Subscribe for Newsletters and Discounts
Be the first to receive our thoughtfully written
religious articles and product discounts.
Your interests (Optional)
This will help us make recommendations and send discounts and sale information at times.
By registering, you may receive account related information, our email newsletters and product updates, no more than twice a month. Please read our Privacy Policy for details.
.
By subscribing, you will receive our email newsletters and product updates, no more than twice a month. All emails will be sent by Exotic India using the email address info@exoticindia.com.

Please read our Privacy Policy for details.
|6
Sign In  |  Sign up
Your Cart (0)
Best Deals
Shipping on All Items are Expected in 2-3 Weeks on account of the Coronavirus Pandemic
Share our website with your friends.
Email this page to a friend
Books > Art and Architecture > Gods > Ram Gopal Vijaiwargiya
Subscribe to our newsletter and discounts
Ram Gopal Vijaiwargiya
Ram Gopal Vijaiwargiya
Description
About the Book

After publishing five monographs in bigger format the Lalit Kala Akademi has decided to go back to the smaller size. This series dealing with contemporary Indian Artists is being undertaken by the Akedemi with the intention of popularizing the work of India’s leading artists in conformity with the general policy of the Akademi these pocket books will be sold on a no profit no loss basis. Each publication will contain a short note introducing the artist and his work to be public at large.

Old age and complacence have consigned many a celebrity to oblivion. But Ram Gopal Vijaiwargia is an exception. At 82 this doyen of the realm of Indian painting is as energetic and active as one would expect of young artist to be. In a chequered career spanning over six decades, he earned enviable fame and fortunes.

In the radiation of the style of painting of Bengal revival to the various region of India, shailendra nath De was the person who took it to Rajasthan. Ram Gopal vijaiwargiya is one of his illustrious pupils . For more than half a century, he has dominated the Rajasthan painting scenes.

Born at Baler, a tiny village in Sawai Madhopur district in 1905m, vijaiwargiya had dev eloped a keen interest in the art of painting at very early age. The man who first initiated him to the world of brush very early age. The man who first initiated him to the world of Brush and colours was a wandering Sadhu of Ram Snehi sect. This saintly man was having a rare obsession for painting. He used to draw the figures of rural folk by blue or red pencils which caught the imagination of the young child. It was he who taught him to basic principles of drawing. This was the initial training in painting for principles of drawing. This was the initial training in painting for Ramgopal who imbibed it with great gusto.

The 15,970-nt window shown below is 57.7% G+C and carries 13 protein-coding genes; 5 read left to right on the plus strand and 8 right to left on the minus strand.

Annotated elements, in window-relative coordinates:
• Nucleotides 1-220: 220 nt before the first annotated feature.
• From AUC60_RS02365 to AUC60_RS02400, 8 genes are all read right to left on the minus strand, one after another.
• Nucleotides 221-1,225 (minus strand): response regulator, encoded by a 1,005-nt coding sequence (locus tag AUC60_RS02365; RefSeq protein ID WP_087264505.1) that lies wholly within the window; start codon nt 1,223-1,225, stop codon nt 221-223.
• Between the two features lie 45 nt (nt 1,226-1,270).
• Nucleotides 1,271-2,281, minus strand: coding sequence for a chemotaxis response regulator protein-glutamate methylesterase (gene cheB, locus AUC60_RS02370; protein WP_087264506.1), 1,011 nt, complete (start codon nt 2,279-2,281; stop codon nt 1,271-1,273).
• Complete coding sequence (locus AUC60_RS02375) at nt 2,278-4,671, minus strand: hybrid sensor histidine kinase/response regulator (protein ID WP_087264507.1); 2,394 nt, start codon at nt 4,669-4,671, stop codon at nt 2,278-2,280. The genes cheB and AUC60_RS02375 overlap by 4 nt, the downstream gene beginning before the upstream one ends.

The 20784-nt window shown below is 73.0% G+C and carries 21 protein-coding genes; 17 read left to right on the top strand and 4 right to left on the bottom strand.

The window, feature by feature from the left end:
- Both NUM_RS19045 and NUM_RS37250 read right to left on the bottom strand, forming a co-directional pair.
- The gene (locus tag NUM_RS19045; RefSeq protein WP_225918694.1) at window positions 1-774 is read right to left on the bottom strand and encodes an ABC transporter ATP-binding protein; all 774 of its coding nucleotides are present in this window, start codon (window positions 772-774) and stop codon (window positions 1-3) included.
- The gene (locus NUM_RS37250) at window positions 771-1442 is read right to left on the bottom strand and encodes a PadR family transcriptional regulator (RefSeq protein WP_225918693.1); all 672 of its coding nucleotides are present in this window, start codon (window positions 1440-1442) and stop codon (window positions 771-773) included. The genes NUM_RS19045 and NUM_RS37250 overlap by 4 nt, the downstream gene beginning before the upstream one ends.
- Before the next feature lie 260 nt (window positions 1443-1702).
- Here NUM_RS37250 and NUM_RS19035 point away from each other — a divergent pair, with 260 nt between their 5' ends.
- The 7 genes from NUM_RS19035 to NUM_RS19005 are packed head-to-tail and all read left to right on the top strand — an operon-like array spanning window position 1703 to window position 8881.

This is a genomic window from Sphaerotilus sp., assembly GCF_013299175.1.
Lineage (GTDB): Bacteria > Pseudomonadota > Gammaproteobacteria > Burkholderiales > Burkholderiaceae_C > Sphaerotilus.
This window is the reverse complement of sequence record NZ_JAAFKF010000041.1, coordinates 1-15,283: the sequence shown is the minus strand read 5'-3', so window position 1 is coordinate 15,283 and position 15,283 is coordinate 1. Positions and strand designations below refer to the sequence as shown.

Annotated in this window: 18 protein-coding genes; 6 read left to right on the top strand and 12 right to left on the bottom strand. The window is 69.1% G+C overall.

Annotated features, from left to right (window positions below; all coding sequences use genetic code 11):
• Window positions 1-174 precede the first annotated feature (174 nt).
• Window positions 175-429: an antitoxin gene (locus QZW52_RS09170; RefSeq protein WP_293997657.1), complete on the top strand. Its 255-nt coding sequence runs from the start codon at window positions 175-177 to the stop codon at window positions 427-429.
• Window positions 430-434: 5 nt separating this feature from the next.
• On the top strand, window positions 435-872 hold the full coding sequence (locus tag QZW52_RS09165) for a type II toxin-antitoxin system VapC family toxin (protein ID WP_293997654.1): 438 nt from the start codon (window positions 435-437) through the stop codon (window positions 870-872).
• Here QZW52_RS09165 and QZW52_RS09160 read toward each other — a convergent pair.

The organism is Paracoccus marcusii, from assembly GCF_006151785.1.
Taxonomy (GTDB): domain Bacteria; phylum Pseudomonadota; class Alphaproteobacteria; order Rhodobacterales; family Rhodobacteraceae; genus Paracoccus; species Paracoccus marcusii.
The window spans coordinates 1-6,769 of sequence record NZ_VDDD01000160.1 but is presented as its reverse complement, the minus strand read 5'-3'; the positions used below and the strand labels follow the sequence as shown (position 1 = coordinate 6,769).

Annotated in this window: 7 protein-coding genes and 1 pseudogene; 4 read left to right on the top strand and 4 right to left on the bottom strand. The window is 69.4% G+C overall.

Ramgopal’s father, Bhanwar Lal Vijaiwargiya was then serving as a ‘Keemdar’ with the Baler Thikana, a jagir under the erstwhile princely State of jaipur. Though his father tried his best to educate his only son Ram Gopal by appointing private tutos to coach Hindi, English and Persian languages but was totally dissatisfied with the indifferent attitude of his son in picking up his lessons. At last, Bhanwar Lal had to ask his son what he really wanted to be? And the son confided to his father that if he could get him admission to the Art school he would be the happiest lot.

Having come to know about the Sons’s passion for painting Bhanwar Lal managed to get his son’s admission in the Maharaja School of Arts and Crafts. The school, set up by the late Maharaja this time earned distinct reputation for the high standards of art objects produced at school especially amongst the European guests of the Maharaja.

Ram Gopal started taking his lessons in painting at the School under the guidance of his teacher, Shailendra Nath De. Young Ram Gopal who was then barely 18 years of age started to show his prowess in such a promising manner that he was given a direct entry into the final year and finished the five year’s course within 8 month’s duration

By now, Ram Gopal had developed an insatiable thirst to express his emotional and aesthetic urges in colours. From early morning to late night he was engrossed in painting. He had hardly been in the school for six months but by this time people had started praising his works, a virtual outcome of the inherent urge and persistence of the pupil and able guidance of his mentor, Mr. De.

Incidently, when vijaiwargiya was still a student, Mr Ramanand Chatterjee the editor of ‘Modern Review’, the well-known English monthly published from Calcutta happened to visit Jaipur. During his visit to the School, which had by then become a must for the outside visitors coming to the town, he was shown a painting depicting three watermaids carrying pitchers over their heads prepared by Ram Gopal. Chatterjee was so much impressed by painting that he sought the Principal’s permission to take away the painting for publication in his magazine and paid a sum of rs50.00 to Ram Gopal as the painter’s remuneration. This gave tremendous encouragement to the young artist of 25.